If you’re an immigrant like I am, you probably get vexed whenever you see any immigrant-bashing politicians and interest groups in the popular press. It might even make you feel unwanted in the country you have chosen to live. I commiserate with you because this is exactly how I used to feel but I have taken on a fresh perspective this week: I had the pleasure of attending a ceremony where immigrants take an oath to become British.
As I sat around waiting for things to kick off I looked around the room and thought a bit about some of the characters there: most people took the occasion very seriously and were well-dressed, over-dressed even; some wore their pride in becoming British very clearly in their expression; there was one guy who spoke so little English (if any) that he couldn’t confirm what his name was when asked; there were a couple of families there with one English speaking family member present, typically the father, with the rest still unable to communicate and comprehend instructions; in one case, the English speaking father had a pregnant wife and two kids under three in tow.
This got me thinking, what sort of people does any country want to attract? The answer is simple: positive contributors; people that will add more to the local economy than they will take out of it. Such contributors need also to show a willingness to assimilate and integrate into the economy by, at a minimum, learning the language and the culture. To live somewhere for five years and still be unable to speak the language reflects a serious lack of interest in the culture.
The English test required to become British is so easy it’s impossible to fail. This was quite evident from the struggles some displayed in following rather basic instructions. Still, this is only one side of the argument.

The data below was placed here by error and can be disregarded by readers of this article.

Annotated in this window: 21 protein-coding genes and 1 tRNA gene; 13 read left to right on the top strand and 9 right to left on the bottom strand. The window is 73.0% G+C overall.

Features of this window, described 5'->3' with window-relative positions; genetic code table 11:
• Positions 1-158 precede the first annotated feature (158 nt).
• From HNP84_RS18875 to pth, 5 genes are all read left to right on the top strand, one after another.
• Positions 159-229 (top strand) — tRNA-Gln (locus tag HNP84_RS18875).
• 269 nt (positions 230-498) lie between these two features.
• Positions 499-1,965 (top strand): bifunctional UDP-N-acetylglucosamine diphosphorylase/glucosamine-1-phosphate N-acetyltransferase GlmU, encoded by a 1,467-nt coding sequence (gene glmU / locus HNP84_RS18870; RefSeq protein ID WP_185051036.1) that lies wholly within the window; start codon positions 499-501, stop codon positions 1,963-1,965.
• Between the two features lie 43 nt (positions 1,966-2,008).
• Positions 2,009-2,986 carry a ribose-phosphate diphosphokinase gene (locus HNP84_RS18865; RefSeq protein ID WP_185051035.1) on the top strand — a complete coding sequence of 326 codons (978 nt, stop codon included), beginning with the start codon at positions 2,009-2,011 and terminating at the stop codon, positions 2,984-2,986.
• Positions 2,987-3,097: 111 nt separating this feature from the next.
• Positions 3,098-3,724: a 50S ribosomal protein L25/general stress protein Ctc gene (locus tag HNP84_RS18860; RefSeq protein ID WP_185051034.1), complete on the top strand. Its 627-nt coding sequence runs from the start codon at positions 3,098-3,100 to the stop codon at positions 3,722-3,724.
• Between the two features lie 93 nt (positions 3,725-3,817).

It’s all well and good for me to say contribute to society, learn the language, learn the culture, however, is it that straightforward?
Let’s enter the life of a young girl of 16 or 17 who’s been married off straight out of Asia and brought to England. Her new husband owns a store, for instance, what control does she have over her life? She likely has extremely limited education and even less freedom. If her husband works in the shop all day and she lives in the flat above, her actions will be under constant surveillance. Even if she wants to learn English, she might be afraid to ask her husband?
“What do you want to learn English for?” he may well ask. He may be unwilling to relinquish the supremacy he enjoys over her being. Educating his wife in anyway would empower her and perhaps, by his own thinking, reduce his ability to ‘keep her in check’.
Indeed, it is highly possible that although the mother may fail to integrate into the community, she may raise her children to be well contributing citizens that any country would be proud to have.
A possible step forward could be the implementation of a compulsory and rigorous integration course, say taken by those that would not qualify under a reasonable scoring system similar to that used for a highly skilled migrant visa.
It’s a tough issue, made more complicated by those that hate immigrants for the sake of it and immigrants that purely want to take advantage of a generous benefit system. Nonetheless, I empathize both with the powerless immigrant and those citizens that genuinely just want a responsible immigration system.